- RRSIG (Resource Record Signature) records are cryptographic signatures of other records. Each RRSIG is a signature over all records of a certain type, for a certain name. Such a set of records is called an RRSet. RRSIGs are created using the private key corresponding to a public DNSKEY.
- DS (Delegation Signer) records are essentially hashes of DNSKEYs. These are uploaded to the parent zone, ultimately establishing a chain of trust reaching up to the root zone. DS records in the parent zone are authenticated using RRSIGs just like any other record type.
When a resolver wants to look up a name it iteratively determines the authoritative name server for the domain and obtains the record (absent caching). If the resolver supports DNSSEC it also needs to fetch (by setting the
D0 DNSSEC OK bit in its request) and validate all of the associated DNSEC records.
The DNSSEC PKI is rooted at the KSK of the DNS root zone. This KSK is well-known by DNSSEC-aware resolvers. Validating a DNS response starts at the root and continues down the DNS hierarchy: A resolver begins by using the KSK to validate the root DNSKEY RRSIG, which validates the root zone’s ZSK. The resolver can then validate the child zone’s DS record (and thereby the child zone’s KSK) using the RRSIG for the DS records in the root zone, as this is signed with the root zone’s ZSK. This process continues until the record in question is authenticated.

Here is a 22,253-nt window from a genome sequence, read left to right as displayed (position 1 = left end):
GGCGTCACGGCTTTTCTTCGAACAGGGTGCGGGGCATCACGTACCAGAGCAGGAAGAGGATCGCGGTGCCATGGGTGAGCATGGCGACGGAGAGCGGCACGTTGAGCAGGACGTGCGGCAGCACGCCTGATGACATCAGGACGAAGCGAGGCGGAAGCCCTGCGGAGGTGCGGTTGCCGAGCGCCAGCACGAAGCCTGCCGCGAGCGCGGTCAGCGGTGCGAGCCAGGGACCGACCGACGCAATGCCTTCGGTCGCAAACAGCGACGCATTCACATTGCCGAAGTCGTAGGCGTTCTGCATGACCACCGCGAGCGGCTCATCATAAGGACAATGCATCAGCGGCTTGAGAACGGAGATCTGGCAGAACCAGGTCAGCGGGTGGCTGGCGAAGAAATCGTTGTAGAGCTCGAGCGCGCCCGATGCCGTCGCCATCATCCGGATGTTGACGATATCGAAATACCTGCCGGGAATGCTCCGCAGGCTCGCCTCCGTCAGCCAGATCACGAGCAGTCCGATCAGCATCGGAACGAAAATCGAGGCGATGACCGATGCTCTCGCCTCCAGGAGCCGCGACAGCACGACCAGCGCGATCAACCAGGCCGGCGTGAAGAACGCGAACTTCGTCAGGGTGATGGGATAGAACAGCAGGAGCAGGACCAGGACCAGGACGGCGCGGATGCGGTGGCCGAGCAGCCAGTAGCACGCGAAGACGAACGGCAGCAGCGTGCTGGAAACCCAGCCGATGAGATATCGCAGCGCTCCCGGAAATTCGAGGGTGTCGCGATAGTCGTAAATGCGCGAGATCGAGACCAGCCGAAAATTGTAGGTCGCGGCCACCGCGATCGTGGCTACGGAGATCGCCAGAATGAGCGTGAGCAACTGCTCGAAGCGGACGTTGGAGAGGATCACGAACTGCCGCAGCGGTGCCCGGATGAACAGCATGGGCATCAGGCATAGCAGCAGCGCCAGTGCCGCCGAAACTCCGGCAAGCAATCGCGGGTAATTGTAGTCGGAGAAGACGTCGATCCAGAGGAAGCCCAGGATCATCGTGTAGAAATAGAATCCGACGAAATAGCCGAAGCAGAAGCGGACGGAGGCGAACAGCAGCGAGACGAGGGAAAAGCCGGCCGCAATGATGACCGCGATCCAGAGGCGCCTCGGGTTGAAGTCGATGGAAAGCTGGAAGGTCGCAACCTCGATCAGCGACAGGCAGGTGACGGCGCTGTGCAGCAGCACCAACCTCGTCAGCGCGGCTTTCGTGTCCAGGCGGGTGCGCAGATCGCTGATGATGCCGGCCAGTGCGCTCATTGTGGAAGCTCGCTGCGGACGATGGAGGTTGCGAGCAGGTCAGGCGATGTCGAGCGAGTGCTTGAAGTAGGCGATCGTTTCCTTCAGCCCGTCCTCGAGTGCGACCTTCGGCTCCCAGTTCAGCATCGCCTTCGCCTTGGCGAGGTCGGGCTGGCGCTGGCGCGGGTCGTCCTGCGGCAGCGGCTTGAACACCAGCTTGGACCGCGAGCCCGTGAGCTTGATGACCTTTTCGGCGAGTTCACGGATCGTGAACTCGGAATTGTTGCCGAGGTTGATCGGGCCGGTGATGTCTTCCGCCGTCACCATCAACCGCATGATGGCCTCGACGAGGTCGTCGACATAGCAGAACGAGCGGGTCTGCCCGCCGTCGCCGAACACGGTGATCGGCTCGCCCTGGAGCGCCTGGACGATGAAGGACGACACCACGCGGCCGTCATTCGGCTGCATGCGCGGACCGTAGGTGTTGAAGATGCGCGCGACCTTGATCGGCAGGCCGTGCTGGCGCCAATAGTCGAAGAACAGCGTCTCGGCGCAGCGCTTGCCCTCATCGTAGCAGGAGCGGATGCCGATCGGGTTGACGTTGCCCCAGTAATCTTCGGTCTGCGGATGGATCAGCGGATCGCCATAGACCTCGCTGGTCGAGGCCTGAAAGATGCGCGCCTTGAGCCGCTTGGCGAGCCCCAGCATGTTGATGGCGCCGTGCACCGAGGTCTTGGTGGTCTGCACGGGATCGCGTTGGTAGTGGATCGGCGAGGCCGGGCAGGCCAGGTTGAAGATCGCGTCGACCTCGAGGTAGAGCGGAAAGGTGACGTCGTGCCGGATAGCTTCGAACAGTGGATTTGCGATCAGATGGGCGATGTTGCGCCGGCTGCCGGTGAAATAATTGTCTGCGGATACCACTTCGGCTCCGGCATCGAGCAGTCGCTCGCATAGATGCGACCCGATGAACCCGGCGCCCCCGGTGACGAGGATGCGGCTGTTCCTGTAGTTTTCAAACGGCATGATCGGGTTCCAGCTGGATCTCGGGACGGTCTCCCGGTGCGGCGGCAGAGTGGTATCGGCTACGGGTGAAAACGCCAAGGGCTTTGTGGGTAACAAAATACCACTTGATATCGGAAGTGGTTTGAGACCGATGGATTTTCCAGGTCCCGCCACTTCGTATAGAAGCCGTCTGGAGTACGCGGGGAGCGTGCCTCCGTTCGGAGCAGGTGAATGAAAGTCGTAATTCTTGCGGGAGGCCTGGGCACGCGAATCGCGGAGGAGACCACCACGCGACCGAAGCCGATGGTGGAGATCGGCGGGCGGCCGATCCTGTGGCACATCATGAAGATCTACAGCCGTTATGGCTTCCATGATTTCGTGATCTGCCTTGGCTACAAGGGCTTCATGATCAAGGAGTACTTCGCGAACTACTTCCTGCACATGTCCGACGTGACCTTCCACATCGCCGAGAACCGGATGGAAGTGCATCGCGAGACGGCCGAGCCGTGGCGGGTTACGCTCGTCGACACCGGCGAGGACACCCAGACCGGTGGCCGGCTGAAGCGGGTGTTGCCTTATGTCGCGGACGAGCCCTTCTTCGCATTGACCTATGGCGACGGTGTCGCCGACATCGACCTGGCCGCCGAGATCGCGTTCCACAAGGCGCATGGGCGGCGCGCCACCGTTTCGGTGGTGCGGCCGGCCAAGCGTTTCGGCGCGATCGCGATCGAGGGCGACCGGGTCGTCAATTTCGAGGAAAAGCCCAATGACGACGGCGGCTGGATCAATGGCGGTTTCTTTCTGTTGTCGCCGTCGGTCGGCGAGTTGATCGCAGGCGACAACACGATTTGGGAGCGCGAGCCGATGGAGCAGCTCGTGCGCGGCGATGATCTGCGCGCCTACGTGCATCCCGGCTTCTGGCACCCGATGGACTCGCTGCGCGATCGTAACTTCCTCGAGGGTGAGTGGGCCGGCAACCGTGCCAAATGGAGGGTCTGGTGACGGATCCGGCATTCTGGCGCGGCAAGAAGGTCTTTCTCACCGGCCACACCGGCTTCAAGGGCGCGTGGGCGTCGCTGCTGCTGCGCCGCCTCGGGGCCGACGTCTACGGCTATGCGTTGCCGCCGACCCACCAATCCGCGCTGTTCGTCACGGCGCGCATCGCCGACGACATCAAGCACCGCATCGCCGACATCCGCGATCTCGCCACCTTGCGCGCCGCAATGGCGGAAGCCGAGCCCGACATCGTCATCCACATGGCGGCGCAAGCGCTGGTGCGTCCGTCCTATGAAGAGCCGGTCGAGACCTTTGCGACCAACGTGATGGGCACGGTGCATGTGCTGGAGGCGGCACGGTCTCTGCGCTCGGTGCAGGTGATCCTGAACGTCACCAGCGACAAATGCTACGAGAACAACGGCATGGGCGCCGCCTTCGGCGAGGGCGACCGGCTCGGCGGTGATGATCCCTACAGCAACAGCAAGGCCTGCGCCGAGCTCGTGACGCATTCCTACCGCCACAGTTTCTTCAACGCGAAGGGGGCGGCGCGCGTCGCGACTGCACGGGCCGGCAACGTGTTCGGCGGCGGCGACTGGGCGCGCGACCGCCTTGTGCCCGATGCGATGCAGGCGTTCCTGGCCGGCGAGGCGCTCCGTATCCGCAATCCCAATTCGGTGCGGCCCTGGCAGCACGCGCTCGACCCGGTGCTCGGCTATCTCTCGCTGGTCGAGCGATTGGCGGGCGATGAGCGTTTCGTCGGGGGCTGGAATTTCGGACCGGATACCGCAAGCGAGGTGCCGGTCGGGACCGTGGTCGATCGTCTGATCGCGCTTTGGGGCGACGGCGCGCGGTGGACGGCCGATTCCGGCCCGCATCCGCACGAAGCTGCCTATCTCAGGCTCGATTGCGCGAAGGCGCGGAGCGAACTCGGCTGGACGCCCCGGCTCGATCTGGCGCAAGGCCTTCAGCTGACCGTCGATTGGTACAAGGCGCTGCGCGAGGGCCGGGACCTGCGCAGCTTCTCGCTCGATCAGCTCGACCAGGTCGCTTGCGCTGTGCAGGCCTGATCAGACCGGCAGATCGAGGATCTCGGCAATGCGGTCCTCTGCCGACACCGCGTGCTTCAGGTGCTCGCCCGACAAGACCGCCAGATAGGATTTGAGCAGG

DNSSEC in practice – domains
To study a large number of domains, the authors looked at domains in the
org TLDs. These comprise about 150M TLDs, covering 64% of the Alexa top-1M and 75% of the Alexa top-1K websites. Daily scans are done over a period of 21 months. To get a finer-grained view, hourly scans are also done for a subset of these domains (all second-level domains in
.org, about 708K domains in total) over a period of three months.
One key observation is that DNSSEC deployment is rare: between 0.6% (
.com) and 1.0% (
.org) of domains have DNSKEY records published in our latest snapshot. The fraction of domains that have DNSKEYs is, however, steadily growing. For example, for
.orgthe fraction rose from 0.75% in March 2015 to over 1.0% in December 2016, even though the number of second-level domains in these TLDs is growing as well.
The spikes in growth turn out to be due to actions by a small number of authoritative name servers (e.g.
hyp.net enabling DNSSEC for 11,026 domains in one go).
Popular websites are more likely to sign their domains, but the overall deployment remains low even among the most popular domains: the Top-10K sites have a DNSSEC deployment rate of only 1.85%!).
Even with DNSSEC enabled, the proper
DS records may not be installed in the parent domain. Without this, domains cannot be validated even if they provide correct RRSIGs for all their records.